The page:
Bounded by South/Middle Cove to the south and North Cove to the north, Essex Village has a rich tradition in maritime commerce.
It was one of 14 stops on the Hartford-to-New York trade route, and has long claimed a place in the heart of naturalists, who have recently identified the Connecticut River as one of 15 wetlands “of international importance.” In fact, Essex now hosts thousands of birdwatchers eager to get a glimpse of bald eagles, which have made a comeback in the area.
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Located on the west bank of the river and 5 miles from Long Island Sound, Essex has the kind of Main Street made for idle strolling.
Small, picket-fence–framed homes in muted colonial colors are occupied by residents who don’t seem to mind the parade of tourists that march by within a few feet of their front doors. Quiet country lanes intersect the busier main street. Town Park, on Middle Cove, offers public benches and a gazebo for those who appreciate a moment to relax and take in the water view.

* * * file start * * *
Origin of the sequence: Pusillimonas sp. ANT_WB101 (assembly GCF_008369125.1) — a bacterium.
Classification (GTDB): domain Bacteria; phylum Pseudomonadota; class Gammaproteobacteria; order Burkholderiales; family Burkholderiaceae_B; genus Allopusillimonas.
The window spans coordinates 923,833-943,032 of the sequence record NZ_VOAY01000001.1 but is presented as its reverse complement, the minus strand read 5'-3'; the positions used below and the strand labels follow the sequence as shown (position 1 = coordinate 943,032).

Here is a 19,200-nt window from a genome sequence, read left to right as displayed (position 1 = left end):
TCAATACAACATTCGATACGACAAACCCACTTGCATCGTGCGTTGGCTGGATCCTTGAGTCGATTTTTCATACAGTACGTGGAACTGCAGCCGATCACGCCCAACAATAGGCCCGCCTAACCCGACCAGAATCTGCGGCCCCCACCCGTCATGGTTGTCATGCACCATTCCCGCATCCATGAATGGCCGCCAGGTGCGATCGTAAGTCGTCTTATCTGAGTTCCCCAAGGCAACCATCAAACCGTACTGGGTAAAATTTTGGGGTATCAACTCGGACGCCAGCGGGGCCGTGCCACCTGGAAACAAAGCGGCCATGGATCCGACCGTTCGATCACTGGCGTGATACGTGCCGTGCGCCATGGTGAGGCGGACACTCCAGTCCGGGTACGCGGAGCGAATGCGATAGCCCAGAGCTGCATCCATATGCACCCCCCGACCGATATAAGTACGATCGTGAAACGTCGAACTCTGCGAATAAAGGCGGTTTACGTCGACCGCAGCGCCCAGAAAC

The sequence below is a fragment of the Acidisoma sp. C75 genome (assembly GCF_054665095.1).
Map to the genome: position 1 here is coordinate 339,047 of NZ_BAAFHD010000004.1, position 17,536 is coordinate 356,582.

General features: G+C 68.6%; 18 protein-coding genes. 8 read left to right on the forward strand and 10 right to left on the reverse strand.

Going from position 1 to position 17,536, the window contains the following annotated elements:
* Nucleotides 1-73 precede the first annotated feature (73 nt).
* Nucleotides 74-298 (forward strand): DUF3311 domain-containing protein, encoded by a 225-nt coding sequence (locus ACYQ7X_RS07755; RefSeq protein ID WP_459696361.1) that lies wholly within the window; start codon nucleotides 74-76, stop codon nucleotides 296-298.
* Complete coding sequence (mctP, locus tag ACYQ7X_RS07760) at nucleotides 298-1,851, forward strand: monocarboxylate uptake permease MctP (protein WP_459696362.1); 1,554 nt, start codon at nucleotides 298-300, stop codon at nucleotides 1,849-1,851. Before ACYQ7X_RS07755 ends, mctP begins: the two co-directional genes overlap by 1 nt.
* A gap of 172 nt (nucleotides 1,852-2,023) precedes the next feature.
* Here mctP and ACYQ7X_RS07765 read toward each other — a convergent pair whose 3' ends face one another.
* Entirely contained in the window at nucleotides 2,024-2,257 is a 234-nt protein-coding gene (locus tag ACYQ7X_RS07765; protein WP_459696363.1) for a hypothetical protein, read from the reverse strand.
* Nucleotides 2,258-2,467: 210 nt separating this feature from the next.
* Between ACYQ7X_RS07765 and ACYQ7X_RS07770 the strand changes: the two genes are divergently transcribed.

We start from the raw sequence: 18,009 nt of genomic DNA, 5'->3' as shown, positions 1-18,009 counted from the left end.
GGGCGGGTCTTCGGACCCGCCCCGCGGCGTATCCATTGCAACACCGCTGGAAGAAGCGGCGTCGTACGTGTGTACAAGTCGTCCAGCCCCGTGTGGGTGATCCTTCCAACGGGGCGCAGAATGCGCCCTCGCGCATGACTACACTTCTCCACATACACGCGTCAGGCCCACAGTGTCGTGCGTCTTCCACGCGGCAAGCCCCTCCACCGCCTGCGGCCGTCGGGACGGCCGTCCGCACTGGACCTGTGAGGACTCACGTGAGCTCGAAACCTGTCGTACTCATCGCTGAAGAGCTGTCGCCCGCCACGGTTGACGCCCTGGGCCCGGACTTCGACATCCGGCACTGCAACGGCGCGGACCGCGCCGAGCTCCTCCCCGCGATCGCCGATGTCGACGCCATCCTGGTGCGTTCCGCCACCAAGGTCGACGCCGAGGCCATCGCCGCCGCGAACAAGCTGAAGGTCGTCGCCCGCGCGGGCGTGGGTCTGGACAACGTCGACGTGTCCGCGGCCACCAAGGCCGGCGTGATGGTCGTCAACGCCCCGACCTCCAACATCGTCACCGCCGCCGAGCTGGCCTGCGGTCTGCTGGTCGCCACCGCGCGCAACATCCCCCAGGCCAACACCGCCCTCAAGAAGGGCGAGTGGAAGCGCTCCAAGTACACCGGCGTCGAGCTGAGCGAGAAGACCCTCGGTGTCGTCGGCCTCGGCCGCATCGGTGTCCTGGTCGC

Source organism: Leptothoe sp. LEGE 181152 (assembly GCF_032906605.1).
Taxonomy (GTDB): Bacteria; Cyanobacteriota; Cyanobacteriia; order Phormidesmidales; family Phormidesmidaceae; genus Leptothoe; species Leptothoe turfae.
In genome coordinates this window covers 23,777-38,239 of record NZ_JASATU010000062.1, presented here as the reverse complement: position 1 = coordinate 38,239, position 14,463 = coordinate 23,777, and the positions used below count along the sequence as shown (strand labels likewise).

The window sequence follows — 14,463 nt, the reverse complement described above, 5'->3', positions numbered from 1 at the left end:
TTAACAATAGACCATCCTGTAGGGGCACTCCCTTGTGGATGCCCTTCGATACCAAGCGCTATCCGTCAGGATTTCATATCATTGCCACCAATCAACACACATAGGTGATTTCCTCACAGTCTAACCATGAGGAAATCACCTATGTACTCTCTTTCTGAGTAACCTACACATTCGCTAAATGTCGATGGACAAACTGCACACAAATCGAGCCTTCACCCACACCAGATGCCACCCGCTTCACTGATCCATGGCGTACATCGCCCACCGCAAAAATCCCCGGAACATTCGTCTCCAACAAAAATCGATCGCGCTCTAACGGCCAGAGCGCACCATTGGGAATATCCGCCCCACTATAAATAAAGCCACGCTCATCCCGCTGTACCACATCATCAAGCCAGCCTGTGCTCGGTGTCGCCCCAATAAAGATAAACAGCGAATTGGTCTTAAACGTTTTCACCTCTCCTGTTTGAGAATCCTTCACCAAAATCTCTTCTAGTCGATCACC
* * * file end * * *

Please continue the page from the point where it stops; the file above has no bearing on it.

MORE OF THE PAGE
While many people come here to see the Connecticut River Museum, ride the Essex Steam Train or take a meal at the historic Griswold Inn, Essex is ultimately a slow-paced kind of place that happens to have a soft spot for boaters.
In fact, there are more transient slips in Essex than parking spaces. Even so, many boaters make the run from Long Island Sound without really understanding the significance of what they are passing. Captain Mark Yuknat and his wife, Mindy, are working to change that with guided tours on the 54-foot, 50-passenger Riverquest, based at the Steamboat Dock. The Yuknat’s mission is to educate passengers about the history, ecology and use of Connecticut’s mightiest river. Their eagle-viewing expeditions alone attract over 2,000 visitors every winter.
Essex is a town that celebrates its present as heartily as it does its past. There are 10 parades annually, among them Memorial Day, Labor Day, Eagle Fest, Halloween, Groundhog Day and something called “the Burning of the Ships,” which commemorates the raid of 1814, when 27 newly constructed American warships in Essex were torched by the British.